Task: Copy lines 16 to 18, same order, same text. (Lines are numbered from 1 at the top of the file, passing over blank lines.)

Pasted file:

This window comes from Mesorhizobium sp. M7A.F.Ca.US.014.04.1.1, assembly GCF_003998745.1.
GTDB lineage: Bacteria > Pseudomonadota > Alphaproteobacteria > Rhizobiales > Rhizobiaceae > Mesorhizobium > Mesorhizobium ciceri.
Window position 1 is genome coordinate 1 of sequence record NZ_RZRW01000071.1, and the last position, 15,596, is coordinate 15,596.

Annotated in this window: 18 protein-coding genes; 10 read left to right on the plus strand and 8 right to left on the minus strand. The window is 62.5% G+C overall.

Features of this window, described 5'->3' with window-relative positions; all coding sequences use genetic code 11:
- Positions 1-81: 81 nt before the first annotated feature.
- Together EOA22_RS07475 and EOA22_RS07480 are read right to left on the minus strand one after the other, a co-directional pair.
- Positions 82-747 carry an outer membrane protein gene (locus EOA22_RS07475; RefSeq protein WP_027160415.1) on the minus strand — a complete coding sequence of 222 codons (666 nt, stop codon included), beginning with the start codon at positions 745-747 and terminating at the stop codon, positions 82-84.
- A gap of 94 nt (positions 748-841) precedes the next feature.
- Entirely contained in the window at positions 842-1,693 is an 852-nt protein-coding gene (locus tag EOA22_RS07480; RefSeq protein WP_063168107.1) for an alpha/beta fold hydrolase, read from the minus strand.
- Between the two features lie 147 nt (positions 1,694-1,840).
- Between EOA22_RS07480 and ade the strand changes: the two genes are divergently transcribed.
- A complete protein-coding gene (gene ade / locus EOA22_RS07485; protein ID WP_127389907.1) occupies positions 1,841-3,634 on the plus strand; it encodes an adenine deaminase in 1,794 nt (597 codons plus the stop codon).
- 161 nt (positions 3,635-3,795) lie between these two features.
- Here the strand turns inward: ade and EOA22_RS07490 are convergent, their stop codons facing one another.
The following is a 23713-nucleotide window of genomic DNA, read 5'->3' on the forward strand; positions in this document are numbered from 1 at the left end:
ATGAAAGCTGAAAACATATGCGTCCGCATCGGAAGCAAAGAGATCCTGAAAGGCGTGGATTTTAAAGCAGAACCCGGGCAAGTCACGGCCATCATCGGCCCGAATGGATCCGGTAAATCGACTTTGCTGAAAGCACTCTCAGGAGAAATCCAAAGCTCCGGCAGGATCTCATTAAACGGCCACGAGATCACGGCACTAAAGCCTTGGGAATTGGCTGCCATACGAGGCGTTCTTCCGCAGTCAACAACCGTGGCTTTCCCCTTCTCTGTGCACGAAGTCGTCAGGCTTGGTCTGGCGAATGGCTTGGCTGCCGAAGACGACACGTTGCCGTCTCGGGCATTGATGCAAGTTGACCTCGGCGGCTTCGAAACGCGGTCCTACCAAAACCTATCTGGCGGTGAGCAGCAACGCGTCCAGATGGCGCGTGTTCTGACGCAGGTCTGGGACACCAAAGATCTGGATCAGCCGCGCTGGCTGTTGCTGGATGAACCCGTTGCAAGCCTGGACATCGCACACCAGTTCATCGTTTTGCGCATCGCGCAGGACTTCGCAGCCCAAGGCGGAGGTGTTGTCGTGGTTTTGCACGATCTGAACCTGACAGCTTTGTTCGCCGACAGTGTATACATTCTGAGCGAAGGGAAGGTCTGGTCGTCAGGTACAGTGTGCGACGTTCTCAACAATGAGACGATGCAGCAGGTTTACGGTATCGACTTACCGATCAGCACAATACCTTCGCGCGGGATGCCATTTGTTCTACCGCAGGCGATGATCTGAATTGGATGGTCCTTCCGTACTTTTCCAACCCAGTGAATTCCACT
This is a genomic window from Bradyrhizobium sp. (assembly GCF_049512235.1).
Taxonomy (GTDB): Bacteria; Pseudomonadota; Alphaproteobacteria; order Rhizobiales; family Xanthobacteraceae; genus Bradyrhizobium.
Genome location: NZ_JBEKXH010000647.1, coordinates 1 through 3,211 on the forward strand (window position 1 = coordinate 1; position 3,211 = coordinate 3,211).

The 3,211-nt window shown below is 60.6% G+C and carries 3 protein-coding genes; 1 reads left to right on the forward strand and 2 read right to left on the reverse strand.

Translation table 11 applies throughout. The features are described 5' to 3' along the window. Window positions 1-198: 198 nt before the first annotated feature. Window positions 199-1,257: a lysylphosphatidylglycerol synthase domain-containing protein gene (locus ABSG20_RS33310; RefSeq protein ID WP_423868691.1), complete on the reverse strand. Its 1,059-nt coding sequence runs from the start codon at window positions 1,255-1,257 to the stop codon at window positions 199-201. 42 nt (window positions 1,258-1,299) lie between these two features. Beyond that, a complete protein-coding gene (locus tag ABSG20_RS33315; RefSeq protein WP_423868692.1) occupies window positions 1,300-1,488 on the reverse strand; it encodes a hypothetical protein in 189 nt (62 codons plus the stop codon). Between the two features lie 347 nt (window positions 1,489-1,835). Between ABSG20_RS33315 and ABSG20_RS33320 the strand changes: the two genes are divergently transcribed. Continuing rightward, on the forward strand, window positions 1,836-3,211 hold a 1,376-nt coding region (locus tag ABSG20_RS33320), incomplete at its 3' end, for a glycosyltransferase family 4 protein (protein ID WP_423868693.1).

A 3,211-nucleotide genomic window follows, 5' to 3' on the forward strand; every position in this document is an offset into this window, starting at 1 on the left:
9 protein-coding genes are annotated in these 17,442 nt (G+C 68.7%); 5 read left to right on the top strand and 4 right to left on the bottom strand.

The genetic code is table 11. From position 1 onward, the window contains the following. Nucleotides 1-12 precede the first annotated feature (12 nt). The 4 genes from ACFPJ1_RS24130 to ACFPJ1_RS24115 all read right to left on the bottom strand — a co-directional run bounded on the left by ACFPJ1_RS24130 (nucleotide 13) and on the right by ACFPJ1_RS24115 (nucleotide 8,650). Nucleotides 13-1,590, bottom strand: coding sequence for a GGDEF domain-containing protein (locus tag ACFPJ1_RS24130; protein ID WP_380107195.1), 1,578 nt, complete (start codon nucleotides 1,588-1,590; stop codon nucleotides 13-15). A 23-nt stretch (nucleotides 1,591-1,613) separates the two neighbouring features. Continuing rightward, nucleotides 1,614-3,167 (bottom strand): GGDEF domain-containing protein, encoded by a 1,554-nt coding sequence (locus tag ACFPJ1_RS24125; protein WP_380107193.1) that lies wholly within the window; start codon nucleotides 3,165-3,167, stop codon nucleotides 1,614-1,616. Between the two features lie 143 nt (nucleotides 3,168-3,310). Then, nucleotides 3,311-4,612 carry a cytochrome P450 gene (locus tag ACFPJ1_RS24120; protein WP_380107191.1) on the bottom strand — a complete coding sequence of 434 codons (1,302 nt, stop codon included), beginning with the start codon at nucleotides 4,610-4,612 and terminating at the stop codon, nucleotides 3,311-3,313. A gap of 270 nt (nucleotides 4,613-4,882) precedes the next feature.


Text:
The following is a 23713-nucleotide window of genomic DNA, read 5'->3' on the forward strand; positions in this document are numbered from 1 at the left end:
ATGAAAGCTGAAAACATATGCGTCCGCATCGGAAGCAAAGAGATCCTGAAAGGCGTGGATTTTAAAGCAGAACCCGGGCAAGTCACGGCCATCATCGGCCCGAATGGATCCGGTAAATCGACTTTGCTGAAAGCACTCTCAGGAGAAATCCAAAGCTCCGGCAGGATCTCATTAAACGGCCACGAGATCACGGCACTAAAGCCTTGGGAATTGGCTGCCATACGAGGCGTTCTTCCGCAGTCAACAACCGTGGCTTTCCCCTTCTCTGTGCACGAAGTCGTCAGGCTTGGTCTGGCGAATGGCTTGGCTGCCGAAGACGACACGTTGCCGTCTCGGGCATTGATGCAAGTTGACCTCGGCGGCTTCGAAACGCGGTCCTACCAAAACCTATCTGGCGGTGAGCAGCAACGCGTCCAGATGGCGCGTGTTCTGACGCAGGTCTGGGACACCAAAGATCTGGATCAGCCGCGCTGGCTGTTGCTGGATGAACCCGTTGCAAGCCTGGACATCGCACACCAGTTCATCGTTTTGCGCATCGCGCAGGACTTCGCAGCCCAAGGCGGAGGTGTTGTCGTGGTTTTGCACGATCTGAACCTGACAGCTTTGTTCGCCGACAGTGTATACATTCTGAGCGAAGGGAAGGTCTGGTCGTCAGGTACAGTGTGCGACGTTCTCAACAATGAGACGATGCAGCAGGTTTACGGTATCGACTTACCGATCAGCACAATACCTTCGCGCGGGATGCCATTTGTTCTACCGCAGGCGATGATCTGAATTGGATGGTCCTTCCGTACTTTTCCAACCCAGTGAATTCCACT
This is a genomic window from Bradyrhizobium sp. (assembly GCF_049512235.1).